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WHAT YOU NEED TO KNOW:
What is pleurisy?
Pleurisy happens when the pleura becomes irritated or swollen. The pleura are 2 thin layers of tissue that surround your lungs and line the inside of your chest cavity. There is a small amount of fluid between the pleura that helps the layers move easily when you breathe. When the pleura is irritated or swollen, the layers rub together as you breathe.
What causes pleurisy?
The cause of pleurisy is not always known. The following may cause pleurisy:
- A viral infection, such as the flu
- Other infections, such as pneumonia or tuberculosis
- Autoimmune diseases, such as rheumatoid arthritis or lupus
- Certain medicines
- Lung cancer close to the pleura
What are the signs and symptoms of pleurisy?
- Sharp, stabbing pain in your side or lower part of your chest
- Pain that gets worse when you cough, sneeze, or take a breath in
- Pain in your shoulder or abdomen
- Pain when your rib area is touched
- Fever or dry cough
How is pleurisy diagnosed?
Your healthcare provider will ask about your signs and symptoms. Tell him if you have traveled recently or been around anyone who is sick. Your healthcare provider will listen to your lungs through a stethoscope. You may also need any of the following:
- Blood tests may show if you have an infection, or give information about your overall health.
- A chest x-ray is used to look for swelling or extra fluid in and around your lungs.
- An ultrasound uses sound waves to show pictures of your lungs on a monitor. This test is used to look for extra fluid between your pleura.
- A CT scan is also called a CAT scan. An x-ray machine uses a computer to take pictures of your lungs. You may be given contrast liquid to help your healthcare providers see the pictures better. Tell the healthcare provider if you have had an allergic reaction to contrast liquid.
- A sample of your sputum may be taken to test for an infection.
- Pleural biopsy may be needed to rule out other conditions.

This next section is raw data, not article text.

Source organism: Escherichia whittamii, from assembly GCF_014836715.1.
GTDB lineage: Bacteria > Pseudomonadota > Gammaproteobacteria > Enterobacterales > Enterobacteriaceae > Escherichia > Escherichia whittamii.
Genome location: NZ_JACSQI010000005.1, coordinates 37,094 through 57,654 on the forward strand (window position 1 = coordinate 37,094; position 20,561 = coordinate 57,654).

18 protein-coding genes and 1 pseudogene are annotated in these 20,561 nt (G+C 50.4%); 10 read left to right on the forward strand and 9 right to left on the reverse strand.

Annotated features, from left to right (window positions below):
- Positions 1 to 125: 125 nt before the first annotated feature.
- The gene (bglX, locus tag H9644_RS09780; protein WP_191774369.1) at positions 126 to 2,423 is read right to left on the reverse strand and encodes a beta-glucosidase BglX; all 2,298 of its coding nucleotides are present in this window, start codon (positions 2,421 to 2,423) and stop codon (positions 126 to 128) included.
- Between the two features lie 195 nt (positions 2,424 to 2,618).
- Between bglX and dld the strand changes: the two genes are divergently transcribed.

How is pleurisy treated?
Treatment depends on the cause of your pleurisy and how severe your symptoms are. Your healthcare provider will treat the cause of your pleurisy. You may need medicines to treat a bacterial, fungal, or viral infection. You may need medicine to treat your pain and swelling of the pleura.
How can I manage my symptoms?
- Find a comfortable position that allows you to decrease pain and breathe easier. You may find it comfortable to lie on your the side that has pleurisy. Change your position frequently to prevent complications, such as worsening pneumonia or lung collapse.
- Splint your pain when coughing. Hold a pillow against your chest when coughing or taking a deep breath.
How can I prevent pleurisy?
- Get early treatment for conditions that cause pleurisy.
- Get vaccinated. Ask your healthcare provider if you should get a flu and pneumonia vaccine. These vaccines may prevent infections that cause pleurisy.
Call 911 if:
- You have sudden, intense chest pain that feels different from your symptoms.
- You are breathing fast, feel confused, or feel like you are going to faint.
When should I seek immediate care?
- You cough up yellow, green, gray, or bloody mucus.
- You feel more short of breath than usual.
- Your lips or fingernails turn dusky or blue.
When should I contact my healthcare provider?
- Your pain gets worse, even after treatment.
- You have questions or concerns about your condition or care.
- You have a fever.
Care AgreementYou have the right to help plan your care. Learn about your health condition and how it may be treated. Discuss treatment options with your caregivers to decide what care you want to receive. You always have the right to refuse treatment. The above information is an educational aid only. It is not intended as medical advice for individual conditions or treatments. Talk to your doctor, nurse or pharmacist before following any medical regimen to see if it is safe and effective for you.
Always consult your healthcare provider to ensure the information displayed on this page applies to your personal circumstances.